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If God Then What? Wondering Aloud About Truth, Origins & Redemption

6 February, 2013

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Andrew Wilson, If God Then What? Wondering aloud about truth, origins, and redemption (Nottingham: IVP, 2012)

A colleague of mine asked me to read this book and tell her what I thought of it.  I am glad she did and glad I did.  This is a delightful book: by delightful I mean it ‘gladdens’, ‘pleases’, and ‘rewards’.  It is a delightful book about Christian faith and how one might go about commending Christian faith to contemporary people (in this sense, apologetics).

First, I liked his writing style.  Andrew Wilson writes with clarity and charm.  Clearly, he knows his stuff, has read widely; but he also communicates complicated things clearly.  I got his point.  He does so with charm.  His style is conversational – I could easily imagine discussing things with him over a coffee or a glass of red wine or a Guinness (he likes these he tells us).   He has a splendid sense of humour.  In his prose he raises questions, admits complexity, acknowledges he hasn’t proven everything, and anticipates possible objections.  Wilson sounded neither arrogant nor simplistic.  Avoiding either is a hard task nowadays.

This is because, second, he understands well what many contemporary western people think (or don’t think as he argues).  Putting it this way sounds cliché.  What I mean is: he employs logic and expresses an appreciation for scientific method; but he also recognizes that logic goes only so far.  Equally, Wilson readily acknowledges some of the foolish, even wrong, things Christians have done in the past and do in the present.  What this adds up to is the sense that Wilson could easily relate to people’s questions and they, in turn, could appreciate the tone in which he responds.

Third, I appreciated Wilson’s approach in the second half of the book.  I didn’t expect it.  Wilson puts forth a clear historical evidence case for the Resurrection (he contrasts NT Wright with Geza Vermes).  I tend to be nervous with the approach that says, ‘here is the historical evidence that proves the event.’  This has always struck me as a bit reductionist and modernist (as if evidence alone does the trick of persuading).  Wilson, however, takes the same evidence but asks questions about what ‘evidence’ means and, more importantly, what constitutes ‘proof’.  He also (brilliantly, in my opinion) works backwards from the Resurrection of Jesus.  In other words, he asks the ‘so what?’ question: if the bodily resurrection and appearances of Jesus are the best explanation of the empty tomb what are the implications and consequences – both positively (it means this) and negative (it nullifies this).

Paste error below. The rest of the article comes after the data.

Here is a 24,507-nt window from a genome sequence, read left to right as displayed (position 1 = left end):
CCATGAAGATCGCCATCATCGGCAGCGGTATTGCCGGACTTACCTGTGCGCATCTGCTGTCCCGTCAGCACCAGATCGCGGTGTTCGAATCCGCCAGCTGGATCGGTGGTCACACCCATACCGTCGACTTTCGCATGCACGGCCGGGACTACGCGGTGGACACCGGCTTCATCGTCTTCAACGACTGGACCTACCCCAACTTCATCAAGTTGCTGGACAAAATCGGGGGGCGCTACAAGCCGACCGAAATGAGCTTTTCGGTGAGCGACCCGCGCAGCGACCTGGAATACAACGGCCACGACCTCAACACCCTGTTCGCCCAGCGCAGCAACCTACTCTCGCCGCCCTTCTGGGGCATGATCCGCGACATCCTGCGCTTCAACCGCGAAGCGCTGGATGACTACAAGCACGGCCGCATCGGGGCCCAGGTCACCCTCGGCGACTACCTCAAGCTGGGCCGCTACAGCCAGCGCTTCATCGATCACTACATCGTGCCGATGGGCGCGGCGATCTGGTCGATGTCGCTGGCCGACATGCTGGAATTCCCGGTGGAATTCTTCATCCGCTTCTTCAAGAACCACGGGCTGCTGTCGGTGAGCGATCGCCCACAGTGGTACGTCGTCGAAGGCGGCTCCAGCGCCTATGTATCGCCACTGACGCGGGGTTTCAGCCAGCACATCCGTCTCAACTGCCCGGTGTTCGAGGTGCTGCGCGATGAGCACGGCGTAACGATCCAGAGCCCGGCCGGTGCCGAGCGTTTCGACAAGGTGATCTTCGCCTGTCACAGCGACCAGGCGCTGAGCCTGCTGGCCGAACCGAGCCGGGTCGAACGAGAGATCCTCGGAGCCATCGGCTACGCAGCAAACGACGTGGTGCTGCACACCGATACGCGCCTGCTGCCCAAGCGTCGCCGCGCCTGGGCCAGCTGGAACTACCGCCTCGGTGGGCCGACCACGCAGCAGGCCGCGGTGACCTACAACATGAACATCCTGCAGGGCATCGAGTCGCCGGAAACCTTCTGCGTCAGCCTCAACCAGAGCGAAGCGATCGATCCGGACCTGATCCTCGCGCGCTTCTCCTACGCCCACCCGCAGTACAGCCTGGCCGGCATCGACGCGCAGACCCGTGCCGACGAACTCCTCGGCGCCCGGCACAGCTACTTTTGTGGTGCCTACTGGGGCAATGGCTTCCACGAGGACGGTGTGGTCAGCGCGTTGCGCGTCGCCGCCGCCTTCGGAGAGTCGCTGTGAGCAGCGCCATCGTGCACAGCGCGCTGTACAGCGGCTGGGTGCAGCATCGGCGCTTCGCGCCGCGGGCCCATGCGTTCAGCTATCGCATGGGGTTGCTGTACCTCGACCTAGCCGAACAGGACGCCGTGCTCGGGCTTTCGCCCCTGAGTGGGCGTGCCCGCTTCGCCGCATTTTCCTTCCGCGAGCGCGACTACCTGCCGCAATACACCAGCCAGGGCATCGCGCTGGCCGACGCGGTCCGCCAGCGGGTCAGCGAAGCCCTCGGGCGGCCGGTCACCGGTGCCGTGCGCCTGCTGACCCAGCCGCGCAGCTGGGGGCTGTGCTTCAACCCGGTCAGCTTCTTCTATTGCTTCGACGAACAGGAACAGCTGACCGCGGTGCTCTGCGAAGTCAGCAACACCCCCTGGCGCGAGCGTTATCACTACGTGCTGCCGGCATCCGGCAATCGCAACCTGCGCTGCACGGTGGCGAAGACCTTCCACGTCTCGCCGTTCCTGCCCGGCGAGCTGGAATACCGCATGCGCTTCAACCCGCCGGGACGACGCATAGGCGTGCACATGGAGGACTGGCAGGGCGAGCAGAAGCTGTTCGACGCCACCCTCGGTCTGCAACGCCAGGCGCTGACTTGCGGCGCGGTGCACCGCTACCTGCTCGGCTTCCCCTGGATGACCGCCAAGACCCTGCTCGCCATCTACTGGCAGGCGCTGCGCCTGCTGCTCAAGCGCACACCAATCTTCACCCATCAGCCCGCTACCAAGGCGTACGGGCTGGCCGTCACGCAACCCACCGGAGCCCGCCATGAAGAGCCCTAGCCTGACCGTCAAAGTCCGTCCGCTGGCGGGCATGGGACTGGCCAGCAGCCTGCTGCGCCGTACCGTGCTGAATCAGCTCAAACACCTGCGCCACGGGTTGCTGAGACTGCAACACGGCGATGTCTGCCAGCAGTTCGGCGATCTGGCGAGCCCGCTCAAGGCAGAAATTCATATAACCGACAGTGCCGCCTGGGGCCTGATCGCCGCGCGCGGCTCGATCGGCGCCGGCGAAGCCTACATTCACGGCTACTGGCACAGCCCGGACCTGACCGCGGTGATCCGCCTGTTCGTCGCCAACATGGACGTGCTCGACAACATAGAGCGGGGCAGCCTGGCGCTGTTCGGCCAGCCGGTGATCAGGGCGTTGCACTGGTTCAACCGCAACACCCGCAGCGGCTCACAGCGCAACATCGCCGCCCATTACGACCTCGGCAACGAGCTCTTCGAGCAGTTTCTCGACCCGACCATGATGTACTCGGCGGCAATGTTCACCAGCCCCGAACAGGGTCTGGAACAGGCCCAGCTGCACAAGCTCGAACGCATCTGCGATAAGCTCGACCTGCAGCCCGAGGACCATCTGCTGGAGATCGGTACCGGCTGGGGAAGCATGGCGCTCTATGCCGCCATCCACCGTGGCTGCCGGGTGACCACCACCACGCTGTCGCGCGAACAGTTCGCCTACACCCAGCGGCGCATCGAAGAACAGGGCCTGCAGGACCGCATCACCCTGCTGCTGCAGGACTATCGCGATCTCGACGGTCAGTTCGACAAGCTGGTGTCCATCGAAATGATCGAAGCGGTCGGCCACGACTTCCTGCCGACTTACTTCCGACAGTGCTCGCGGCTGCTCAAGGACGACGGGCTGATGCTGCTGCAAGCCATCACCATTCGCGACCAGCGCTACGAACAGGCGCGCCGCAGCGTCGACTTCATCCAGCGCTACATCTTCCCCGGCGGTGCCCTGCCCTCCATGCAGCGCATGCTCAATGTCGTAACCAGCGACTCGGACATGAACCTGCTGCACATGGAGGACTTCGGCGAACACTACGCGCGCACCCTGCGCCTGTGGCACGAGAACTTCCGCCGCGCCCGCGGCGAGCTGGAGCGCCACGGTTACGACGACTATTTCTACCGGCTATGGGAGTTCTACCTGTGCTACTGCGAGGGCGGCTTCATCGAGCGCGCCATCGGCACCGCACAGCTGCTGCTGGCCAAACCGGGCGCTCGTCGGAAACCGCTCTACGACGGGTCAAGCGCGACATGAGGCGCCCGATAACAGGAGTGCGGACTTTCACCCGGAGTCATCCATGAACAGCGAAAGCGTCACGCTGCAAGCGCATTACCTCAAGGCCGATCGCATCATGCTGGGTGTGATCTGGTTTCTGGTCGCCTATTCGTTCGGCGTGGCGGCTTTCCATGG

Finally, and I realise some will be disappointed with me, Wilson didn’t directly argue his case by citing lots of Scripture. Please, bear with me here: behind all his points stands the testimony of the Bible.  In his discussion of Jesus’ resurrection and empty tomb his method clearly appeals to the Bible’s witness (including a textual fragment in Dublin). But methodologically Wilson wants to begin with a priori presuppositions and ask questions about these presuppositions — both his readers and those of his own.  Now I understand why some will baulk at this method.  I am going to go out on a limb here and choose to believe Wilson would continue beyond this book to thinking about the Bible and how someone could read the Bible.

For whom, then, is this book?  Anyone – Christian, sceptic, atheist or whatever – who wants to think will manage this book.  Wilson wears his background reading lightly but avoids giving Christianity-lite.  I am glad my colleague asked me to read this.  I am glad I read this little book.

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